What are the costs and benefits of five common educational interventions?
Why is this question important? Given the limited resources available for the education of children, it is important to select interventions that have the greatest impact we can afford.
See further discussion below.
Source(s): The Cost-Effectiveness of Five Policies for Improving Student Achievement
Result(s): The achievement of students who are rapidly assessed in math and reading is 4 times as effective as a 10% increase in per student expenses, 6 times as effective as voucher programs, 64 times as effective as charter schools, and 6 times as effective as increasing accountability. Dollar gains are more significant as the cost of rapid assessment is substantially smaller than any of the other interventions. The gain for rapid assessment is 193 times the gain accrued by increasing expenditures; 2,424 times the gains from vouchers; 23,166 the gains from charter schools; and 57 times the gains from accountability.
Implication(s): The obvious implication for stakeholders is the need to include a cost-benefit analysis when selecting interventions. Schools have limited resources and decision makers need to balance the impact of an intervention with the projected cost associated with the intervention. The results of many systems interventions cannot be justified when the enormous costs to achieve limited gains are considered.
Author(s): Stuart S. Yeh
Publisher(s): American Journal of Evaluation, 2007 (Sage Publications)
Study Description: The study compared the cost effectiveness of five common educational interventions. The study systematically analyzed the cost required to achieve student outcomes for rapid assessment (monitoring student progress two to five times per week), a 10% increase in spending, school vouchers, charter schools, and accountability (high-stakes testing). The study developed an effect size for each intervention, and integrated this information with the cost of each intervention for the purpose of better informing stakeholders confronted with policy decisions.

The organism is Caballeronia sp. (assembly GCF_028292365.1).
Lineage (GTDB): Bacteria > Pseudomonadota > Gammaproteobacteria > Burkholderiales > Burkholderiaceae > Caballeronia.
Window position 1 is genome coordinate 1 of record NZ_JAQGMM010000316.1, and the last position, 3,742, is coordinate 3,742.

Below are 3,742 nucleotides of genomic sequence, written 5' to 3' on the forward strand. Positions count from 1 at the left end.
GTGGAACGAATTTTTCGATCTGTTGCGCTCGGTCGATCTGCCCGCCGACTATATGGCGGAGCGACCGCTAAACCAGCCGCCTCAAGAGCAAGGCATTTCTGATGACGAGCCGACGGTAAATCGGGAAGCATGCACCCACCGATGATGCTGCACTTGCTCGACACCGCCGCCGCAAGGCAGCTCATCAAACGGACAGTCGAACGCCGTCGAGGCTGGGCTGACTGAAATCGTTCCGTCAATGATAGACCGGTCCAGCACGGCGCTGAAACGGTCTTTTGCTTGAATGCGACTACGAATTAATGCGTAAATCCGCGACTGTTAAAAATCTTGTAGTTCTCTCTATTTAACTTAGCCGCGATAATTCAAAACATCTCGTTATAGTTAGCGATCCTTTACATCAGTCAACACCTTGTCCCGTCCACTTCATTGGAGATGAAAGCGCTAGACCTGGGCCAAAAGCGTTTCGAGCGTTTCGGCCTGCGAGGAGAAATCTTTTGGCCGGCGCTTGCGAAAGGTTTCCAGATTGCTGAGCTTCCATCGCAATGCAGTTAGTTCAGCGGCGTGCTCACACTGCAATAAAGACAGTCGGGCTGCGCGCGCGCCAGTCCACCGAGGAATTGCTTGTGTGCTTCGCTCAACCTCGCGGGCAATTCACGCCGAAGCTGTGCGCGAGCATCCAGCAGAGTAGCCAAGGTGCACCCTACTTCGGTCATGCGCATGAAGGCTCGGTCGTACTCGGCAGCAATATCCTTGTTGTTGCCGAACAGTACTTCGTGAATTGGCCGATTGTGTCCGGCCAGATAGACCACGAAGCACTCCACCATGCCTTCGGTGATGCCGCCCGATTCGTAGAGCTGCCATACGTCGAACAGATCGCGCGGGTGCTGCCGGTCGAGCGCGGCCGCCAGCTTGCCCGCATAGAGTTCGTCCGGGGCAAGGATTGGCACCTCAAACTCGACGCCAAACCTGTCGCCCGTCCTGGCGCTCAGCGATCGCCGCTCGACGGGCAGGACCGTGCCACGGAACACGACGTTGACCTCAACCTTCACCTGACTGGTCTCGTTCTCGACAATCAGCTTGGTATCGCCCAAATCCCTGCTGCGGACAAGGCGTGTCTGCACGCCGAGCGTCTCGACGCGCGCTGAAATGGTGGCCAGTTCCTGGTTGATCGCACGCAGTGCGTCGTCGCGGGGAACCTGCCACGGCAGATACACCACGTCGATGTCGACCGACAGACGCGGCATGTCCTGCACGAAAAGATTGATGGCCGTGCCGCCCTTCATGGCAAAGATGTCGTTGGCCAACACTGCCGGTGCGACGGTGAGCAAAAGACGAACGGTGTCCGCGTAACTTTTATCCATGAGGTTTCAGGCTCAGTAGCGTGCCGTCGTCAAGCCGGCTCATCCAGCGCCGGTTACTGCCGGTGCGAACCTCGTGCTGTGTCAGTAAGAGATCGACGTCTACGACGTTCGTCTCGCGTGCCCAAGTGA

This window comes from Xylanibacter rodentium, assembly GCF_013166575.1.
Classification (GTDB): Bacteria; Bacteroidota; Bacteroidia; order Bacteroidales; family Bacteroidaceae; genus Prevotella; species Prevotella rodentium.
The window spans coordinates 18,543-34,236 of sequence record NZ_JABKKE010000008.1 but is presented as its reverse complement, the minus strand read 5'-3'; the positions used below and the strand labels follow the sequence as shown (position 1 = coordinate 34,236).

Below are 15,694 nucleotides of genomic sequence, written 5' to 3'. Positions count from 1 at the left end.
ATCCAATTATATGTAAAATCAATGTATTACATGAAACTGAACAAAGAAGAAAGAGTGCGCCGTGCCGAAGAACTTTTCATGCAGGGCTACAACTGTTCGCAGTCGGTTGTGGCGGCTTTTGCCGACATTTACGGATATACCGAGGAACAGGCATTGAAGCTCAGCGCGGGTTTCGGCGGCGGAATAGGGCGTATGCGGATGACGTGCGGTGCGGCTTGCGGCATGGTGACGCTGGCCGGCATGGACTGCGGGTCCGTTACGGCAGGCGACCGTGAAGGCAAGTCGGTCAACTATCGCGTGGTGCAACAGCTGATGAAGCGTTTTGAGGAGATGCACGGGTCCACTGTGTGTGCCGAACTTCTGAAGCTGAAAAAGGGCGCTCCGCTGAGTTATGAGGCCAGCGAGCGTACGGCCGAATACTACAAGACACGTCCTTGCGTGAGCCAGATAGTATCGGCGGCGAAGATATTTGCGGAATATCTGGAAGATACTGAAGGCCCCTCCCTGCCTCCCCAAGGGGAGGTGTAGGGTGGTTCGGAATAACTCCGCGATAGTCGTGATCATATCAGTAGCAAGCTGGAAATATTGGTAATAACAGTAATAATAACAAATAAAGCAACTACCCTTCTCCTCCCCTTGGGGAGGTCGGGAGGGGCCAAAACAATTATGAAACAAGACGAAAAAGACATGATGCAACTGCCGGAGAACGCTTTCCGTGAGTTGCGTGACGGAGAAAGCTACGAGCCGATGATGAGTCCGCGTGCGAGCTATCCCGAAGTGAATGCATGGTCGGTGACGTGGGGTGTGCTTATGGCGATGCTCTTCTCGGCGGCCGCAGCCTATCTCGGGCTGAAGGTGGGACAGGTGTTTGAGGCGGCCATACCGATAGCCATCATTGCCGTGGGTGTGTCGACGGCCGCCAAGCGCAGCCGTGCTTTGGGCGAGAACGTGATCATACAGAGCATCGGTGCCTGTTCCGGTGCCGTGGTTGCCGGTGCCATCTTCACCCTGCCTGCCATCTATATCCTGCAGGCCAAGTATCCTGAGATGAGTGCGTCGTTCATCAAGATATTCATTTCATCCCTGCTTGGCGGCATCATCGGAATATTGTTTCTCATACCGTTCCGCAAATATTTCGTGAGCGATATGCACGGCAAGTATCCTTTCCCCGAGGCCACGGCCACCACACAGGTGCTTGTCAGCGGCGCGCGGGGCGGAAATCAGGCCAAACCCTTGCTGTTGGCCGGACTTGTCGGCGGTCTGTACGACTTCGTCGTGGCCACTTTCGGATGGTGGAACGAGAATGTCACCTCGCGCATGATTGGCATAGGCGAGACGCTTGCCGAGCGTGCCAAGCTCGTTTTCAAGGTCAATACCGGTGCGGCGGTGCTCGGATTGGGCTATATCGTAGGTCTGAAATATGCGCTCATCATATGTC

- Rapid assessment: Systems that provide nonjudgmental testing feedback immediately after each test, two to five times per week, to students and teachers regarding student performance in subjects such as math or reading.
- Increased spending: 10% increase in per-pupil expenditure.
- Accountability: The use of high-stakes testing to hold schools accountable for improved student performance.
- Cost of an intervention: The value of the resources that are given up by society to implement the intervention, regardless of how those costs are reported by government entities.
Citation: Yeh, S. S. (2007). The Cost-Effectiveness of Five Policies for Improving Student Achievement, American Journal of Evaluation, 28(4), 416–436.